(Repeats story from Wednesday without changes to text)
By Tom Hals and Nick Brown
June 4 Texas power giant Energy Future Holdings
will square off against creditors in bankruptcy court on
Thursday over a key question: will borrowing billions of dollars
prop up the business or deepen its insolvency?
On Thursday, Energy Future will ask Delaware Bankruptcy
Judge Christopher Sontchi to allow one of its two main units to
borrow an interim $2.7 billion, and to access cash that is now
subject to creditor liens. A group of junior creditors objected
to the financing, saying in court papers Energy Future is worth
more than it admits, which could pave the way for other
Even if the judge approves the financing on Thursday, the
junior creditors are likely to carry on a fierce courtroom fight
about the company's value as they seek more than the 3 cents on
the dollar proposed in the company's restructuring.
Energy Future has said it needs to borrow the money to pay
vendors, satisfy regulators and make payroll at its TCEH
generating and retail utility business.
Under Energy Future's proposed restructuring, Apollo Global
Management and other first-lien lenders holding $24.4 billion in
debt would take control of TCEH. Junior creditors would have to
settle for around $200 million of the $7.7 billion they are
Those creditors want to prove the company is worth more, and
one creditor faction led by Wilmington Savings Fund Society has
sought a hearing on the matter as early as June 30.
The junior creditors are likely to argue that rising natural
gas prices and changes in energy pricing methods in Texas, among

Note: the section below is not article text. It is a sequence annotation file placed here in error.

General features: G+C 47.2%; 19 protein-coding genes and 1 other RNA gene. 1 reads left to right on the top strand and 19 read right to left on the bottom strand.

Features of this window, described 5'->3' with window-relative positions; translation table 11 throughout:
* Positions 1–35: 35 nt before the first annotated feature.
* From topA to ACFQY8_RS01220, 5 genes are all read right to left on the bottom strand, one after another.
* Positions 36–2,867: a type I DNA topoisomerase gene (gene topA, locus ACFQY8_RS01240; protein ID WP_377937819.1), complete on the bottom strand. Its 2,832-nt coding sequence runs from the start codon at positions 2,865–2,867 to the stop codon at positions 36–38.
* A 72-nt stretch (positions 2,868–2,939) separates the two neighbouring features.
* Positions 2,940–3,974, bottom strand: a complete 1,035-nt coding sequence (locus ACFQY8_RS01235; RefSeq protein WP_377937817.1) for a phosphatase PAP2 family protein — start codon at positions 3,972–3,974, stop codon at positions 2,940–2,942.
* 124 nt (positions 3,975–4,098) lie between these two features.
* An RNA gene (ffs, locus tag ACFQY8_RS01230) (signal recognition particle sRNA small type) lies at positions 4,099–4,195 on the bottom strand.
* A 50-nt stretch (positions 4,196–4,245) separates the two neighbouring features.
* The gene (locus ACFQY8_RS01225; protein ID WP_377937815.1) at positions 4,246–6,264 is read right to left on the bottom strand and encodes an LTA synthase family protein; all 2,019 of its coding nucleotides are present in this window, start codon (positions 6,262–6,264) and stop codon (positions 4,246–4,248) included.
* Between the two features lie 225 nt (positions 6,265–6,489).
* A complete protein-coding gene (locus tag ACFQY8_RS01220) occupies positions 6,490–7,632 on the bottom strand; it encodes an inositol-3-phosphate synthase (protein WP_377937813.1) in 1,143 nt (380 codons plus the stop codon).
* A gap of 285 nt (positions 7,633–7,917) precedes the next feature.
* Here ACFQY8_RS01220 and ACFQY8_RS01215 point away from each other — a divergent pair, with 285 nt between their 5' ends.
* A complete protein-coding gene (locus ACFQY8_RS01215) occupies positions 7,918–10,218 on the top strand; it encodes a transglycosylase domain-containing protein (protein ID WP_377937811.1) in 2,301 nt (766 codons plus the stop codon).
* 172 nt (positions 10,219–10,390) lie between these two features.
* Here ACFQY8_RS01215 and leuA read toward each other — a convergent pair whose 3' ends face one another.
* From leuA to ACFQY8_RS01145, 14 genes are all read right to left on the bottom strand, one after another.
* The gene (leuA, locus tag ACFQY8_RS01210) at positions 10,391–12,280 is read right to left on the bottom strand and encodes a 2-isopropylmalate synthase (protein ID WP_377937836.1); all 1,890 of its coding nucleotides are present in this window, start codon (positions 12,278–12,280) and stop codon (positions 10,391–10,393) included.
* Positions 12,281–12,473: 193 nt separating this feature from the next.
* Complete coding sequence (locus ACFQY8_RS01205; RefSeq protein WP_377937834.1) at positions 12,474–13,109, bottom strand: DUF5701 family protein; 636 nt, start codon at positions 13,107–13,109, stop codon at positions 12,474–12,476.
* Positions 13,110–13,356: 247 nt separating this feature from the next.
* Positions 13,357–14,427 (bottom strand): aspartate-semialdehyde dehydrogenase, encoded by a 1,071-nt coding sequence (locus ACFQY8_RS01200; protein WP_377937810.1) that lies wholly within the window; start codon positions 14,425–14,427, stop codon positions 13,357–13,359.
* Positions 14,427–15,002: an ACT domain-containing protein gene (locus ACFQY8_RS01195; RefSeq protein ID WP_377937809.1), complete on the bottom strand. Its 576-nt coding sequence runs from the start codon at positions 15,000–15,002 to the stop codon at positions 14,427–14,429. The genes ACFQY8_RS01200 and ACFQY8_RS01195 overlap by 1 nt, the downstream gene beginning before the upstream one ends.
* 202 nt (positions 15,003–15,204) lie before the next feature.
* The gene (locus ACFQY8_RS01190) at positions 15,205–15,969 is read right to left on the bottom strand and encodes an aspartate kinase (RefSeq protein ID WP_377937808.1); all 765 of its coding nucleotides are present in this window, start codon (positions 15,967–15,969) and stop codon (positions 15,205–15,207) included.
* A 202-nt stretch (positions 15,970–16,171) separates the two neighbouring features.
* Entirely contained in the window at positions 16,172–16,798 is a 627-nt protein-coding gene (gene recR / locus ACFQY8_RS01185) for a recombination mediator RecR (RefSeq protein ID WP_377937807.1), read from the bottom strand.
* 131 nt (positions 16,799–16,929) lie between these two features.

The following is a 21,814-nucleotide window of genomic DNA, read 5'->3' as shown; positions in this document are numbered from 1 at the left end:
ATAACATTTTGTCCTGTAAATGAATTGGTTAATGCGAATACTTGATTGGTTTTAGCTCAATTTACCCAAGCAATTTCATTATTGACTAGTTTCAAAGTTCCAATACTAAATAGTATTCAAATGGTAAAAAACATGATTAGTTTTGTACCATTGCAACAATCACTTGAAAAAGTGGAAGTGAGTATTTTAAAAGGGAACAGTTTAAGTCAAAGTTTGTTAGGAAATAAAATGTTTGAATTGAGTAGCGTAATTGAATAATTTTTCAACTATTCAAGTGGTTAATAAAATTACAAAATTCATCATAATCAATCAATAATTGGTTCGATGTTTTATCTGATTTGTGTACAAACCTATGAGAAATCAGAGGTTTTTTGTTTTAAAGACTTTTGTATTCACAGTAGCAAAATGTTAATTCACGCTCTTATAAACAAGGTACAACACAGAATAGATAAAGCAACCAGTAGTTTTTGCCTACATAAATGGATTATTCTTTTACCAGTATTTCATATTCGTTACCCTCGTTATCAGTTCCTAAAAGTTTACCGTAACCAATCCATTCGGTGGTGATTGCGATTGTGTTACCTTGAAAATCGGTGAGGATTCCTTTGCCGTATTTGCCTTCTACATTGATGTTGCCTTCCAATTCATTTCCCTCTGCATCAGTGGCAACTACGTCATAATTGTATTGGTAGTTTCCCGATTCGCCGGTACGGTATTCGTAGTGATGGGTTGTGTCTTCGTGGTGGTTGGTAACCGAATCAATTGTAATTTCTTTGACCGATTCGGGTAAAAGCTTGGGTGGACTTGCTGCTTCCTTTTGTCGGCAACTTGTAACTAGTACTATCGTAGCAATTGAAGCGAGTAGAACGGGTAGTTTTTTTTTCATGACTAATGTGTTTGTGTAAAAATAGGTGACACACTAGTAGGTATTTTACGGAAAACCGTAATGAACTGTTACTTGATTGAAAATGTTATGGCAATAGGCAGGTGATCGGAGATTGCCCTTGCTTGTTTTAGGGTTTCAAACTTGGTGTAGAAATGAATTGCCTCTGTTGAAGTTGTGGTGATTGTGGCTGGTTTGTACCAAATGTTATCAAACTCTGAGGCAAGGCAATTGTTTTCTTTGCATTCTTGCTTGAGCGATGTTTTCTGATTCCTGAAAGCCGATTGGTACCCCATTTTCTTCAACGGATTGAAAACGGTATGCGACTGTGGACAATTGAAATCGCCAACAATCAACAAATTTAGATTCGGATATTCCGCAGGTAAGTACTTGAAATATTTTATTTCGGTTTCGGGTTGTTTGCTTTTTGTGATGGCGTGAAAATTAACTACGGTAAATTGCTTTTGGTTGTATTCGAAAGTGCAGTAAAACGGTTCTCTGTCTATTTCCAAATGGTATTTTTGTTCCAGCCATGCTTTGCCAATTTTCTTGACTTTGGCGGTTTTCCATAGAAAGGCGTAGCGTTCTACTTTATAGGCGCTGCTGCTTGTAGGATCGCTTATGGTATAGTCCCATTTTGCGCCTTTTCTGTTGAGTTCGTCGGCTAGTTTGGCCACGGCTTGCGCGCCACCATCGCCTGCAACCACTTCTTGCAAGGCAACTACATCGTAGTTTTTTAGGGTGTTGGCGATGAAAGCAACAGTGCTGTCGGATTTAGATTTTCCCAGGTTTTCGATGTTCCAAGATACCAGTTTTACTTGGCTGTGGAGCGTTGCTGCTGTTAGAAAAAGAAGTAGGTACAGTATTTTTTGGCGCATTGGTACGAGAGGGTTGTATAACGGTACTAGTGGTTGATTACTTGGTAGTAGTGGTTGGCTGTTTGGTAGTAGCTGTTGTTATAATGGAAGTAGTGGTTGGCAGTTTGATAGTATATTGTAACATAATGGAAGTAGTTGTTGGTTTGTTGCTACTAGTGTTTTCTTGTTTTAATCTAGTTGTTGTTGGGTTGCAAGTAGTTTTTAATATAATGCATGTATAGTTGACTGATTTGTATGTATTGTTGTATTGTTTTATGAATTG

other factors, could add value. Energy Future wants to postpone
the valuation debate until much later in its Chapter 11 case.
The company's April bankruptcy is one of the largest-ever
Chapter 11 cases.
Its bankruptcy exit plan would cut a large portion of its
$42 billion debt, much of which was run up in the 2007 leveraged
buyout of TXU Corp that created the company.
Led by KKR & Co, TPG and the private equity arm of Goldman
Sachs, the buyout was an ill-timed bet on natural gas prices,
which began to plummet after the deal closed.
The proposed turnaround plan would transfer ownership of the
regulated side of the company's business, which includes the
Oncor power line unit, to unsecured creditors of Oncor's parent.
The parent, Energy Future Intermediate Holdings, will seek
permission on Thursday to borrow $5.4 billion. Objections to
that loan, which is separate from the $2.7 billion TCEH loan,
are over borrowing procedures and how the money will be used.
The EFIH loan would refinance that unit's senior creditors,
but drama may unfold there, as well: the creditors argue they
are entitled not only to full payback but to an additional early
redemption fee, known as a make-whole, a point EFIH disputes. A
trial on that question has been scheduled for September.
(Reporting by Tom Hals in Wilmington, Delaware and Nick Brown
in New York)